Thursday, September 1, 2016

Causal entropic forces as economic forces

Fig. 1 from Causal entropic forces (2013).
Recent advances in fields ranging from cosmology to computer science have hinted at a possible deep connection between intelligence and entropy maximization, but no formal physical relationship between them has yet been established. Here, we explicitly propose a first step toward such a relationship in the form of a causal generalization of entropic forces that we find can cause two defining behaviors of the human "cognitive niche" — tool use and social cooperation — to spontaneously emerge in simple physical systems. Our results suggest a potentially general thermodynamic model of adaptive behavior as a nonequilibrium process in open systems.
That's the abstract to Causal entropic forces [pdf] (2013) by Wissner-Gross and Freer (WGF) appearing Physical Review Letters. Adding causality to the description of entropic forces (entropy maximizing forces) creates systems of mindless atoms that can perform tasks that look like the actions of intelligent agents. I have previously speculated that entropy maximization can lead to emergent rational (i.e. "intelligent") economic agents and organized several posts for a future draft paper.

I suggest you read the paper, but there are a few points made in it that I'd like to emphasize. First, WGF point out entropic forces are the results of restrictions on the state space:
... an environmentally imposed excluded path-space volume ... breaks translational symmetry, resulting in a causal entropic force ... directed away from the excluded volume.
 This isn't specific to 'causal' entropic forces (plain entropic forces have this same underlying reason -- something has to exclude state space volume [or more generally make it less likely] in order for you to have an entropy gradient in a specific direction). When I speculated economic forces are entropic forces dependent on the properties of the state space, that is what I had in mind. Budget constraints are constraints on the economic state space (or in e.g. Gary Becker's 1962 paper Irrational Behavior and Economic Theory, the opportunity set).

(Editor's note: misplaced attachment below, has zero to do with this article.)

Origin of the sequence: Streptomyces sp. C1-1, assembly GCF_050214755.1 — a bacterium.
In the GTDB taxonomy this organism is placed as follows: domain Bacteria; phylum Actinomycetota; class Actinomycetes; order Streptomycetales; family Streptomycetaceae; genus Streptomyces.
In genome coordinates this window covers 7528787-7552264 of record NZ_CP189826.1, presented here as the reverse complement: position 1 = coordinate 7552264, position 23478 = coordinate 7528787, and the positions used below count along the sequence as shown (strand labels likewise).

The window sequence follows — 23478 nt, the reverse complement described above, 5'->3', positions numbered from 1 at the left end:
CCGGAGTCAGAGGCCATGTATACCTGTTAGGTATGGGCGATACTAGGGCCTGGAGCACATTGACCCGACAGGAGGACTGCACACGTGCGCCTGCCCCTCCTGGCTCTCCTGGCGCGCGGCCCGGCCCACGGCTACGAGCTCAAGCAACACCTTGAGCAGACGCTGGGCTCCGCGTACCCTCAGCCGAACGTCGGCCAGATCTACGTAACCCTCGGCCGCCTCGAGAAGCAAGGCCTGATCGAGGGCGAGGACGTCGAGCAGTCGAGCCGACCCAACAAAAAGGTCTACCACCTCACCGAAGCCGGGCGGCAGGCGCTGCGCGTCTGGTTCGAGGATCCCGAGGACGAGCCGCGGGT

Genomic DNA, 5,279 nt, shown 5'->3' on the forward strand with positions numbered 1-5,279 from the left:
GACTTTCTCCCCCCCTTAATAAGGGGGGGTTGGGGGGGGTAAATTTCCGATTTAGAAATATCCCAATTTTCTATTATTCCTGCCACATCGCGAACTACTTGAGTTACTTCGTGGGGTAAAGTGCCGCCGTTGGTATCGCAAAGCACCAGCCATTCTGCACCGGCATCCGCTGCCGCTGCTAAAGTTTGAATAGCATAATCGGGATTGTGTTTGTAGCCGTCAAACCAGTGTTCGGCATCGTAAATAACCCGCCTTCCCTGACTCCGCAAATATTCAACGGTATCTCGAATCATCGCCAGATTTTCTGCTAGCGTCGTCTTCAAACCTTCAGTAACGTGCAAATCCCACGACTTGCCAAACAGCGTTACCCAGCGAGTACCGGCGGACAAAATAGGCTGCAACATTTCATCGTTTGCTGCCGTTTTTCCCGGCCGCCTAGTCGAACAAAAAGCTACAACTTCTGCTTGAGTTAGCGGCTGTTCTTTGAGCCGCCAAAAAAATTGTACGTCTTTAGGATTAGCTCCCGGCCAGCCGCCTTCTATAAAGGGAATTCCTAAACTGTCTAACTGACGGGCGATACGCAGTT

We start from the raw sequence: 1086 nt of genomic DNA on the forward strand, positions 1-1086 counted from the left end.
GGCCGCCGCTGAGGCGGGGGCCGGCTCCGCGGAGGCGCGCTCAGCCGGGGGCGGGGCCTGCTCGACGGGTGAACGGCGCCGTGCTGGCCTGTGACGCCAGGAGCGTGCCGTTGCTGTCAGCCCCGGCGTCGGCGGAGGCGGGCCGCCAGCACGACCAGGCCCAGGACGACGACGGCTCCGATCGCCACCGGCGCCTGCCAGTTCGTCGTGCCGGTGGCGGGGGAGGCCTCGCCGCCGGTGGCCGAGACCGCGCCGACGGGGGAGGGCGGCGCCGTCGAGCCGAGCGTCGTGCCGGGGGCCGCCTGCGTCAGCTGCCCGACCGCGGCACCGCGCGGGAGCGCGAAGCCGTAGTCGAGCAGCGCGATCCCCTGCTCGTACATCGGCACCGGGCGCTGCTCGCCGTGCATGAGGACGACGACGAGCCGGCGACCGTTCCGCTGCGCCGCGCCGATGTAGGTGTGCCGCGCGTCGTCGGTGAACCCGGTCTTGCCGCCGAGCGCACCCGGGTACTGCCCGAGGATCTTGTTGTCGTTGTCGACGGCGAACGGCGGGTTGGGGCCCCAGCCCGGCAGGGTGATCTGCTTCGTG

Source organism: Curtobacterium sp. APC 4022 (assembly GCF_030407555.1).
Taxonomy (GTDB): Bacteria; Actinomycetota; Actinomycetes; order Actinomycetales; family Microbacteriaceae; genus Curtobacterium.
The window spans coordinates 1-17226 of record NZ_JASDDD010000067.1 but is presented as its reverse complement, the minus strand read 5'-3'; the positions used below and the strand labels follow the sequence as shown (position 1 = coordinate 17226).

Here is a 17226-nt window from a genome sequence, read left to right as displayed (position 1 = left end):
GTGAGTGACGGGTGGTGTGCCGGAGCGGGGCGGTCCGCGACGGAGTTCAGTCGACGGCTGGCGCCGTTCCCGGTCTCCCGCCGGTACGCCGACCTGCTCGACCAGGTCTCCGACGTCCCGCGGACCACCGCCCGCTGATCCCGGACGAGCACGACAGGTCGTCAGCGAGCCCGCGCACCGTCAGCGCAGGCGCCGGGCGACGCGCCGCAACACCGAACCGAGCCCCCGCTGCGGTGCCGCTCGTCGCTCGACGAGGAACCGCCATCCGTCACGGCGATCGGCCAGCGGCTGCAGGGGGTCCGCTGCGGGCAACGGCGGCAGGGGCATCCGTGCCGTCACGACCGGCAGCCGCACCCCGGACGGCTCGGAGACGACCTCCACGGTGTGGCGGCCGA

Second, WGF's causal entropic forces don't really require strict causality, just a tendency not to immediately undo a state change. The reluctance of economic agents to undo exchanges was identified by Foley and Smith as one of the differences between thermodynamics and economics. We could also potentially interpret the endowment effect as a manifestation of causal entropy.

Third, causal entropic forces acting on macroeconomic states would behave like a restorative force (rather than simply wandering around the state space if all states are equally likely). Measures like unemployment would generally return to some level determined by the state space. We'd likely find the economy near the point expected given the least informative prior, which for a high dimensional system is near the surface and in the center of the budget constraint hyperplane, not just over a long period of time, but regularly -- even after displacement from equilibrium.

This is a bit of a subtle point. If we place the economy in some state at time t where all states are equally likely, that point represents a local entropy maximum just as much as say the centroid of a high dimensional opportunity set bounded by a budget constraint hyperplane:

Budget constraint plane for consumption goods 1, 2, and 3 bounded by money M.

However, causal entropic forces will make our state evolve towards the centroid (which is near the center of the budget constraint hyperplane of a high dimensional opportunity set) over time, instead of randomly moving through the state space (so that only on average it is near the center of the hyperplane). In a sense, this is the difference between a random walk and a random walk with drift.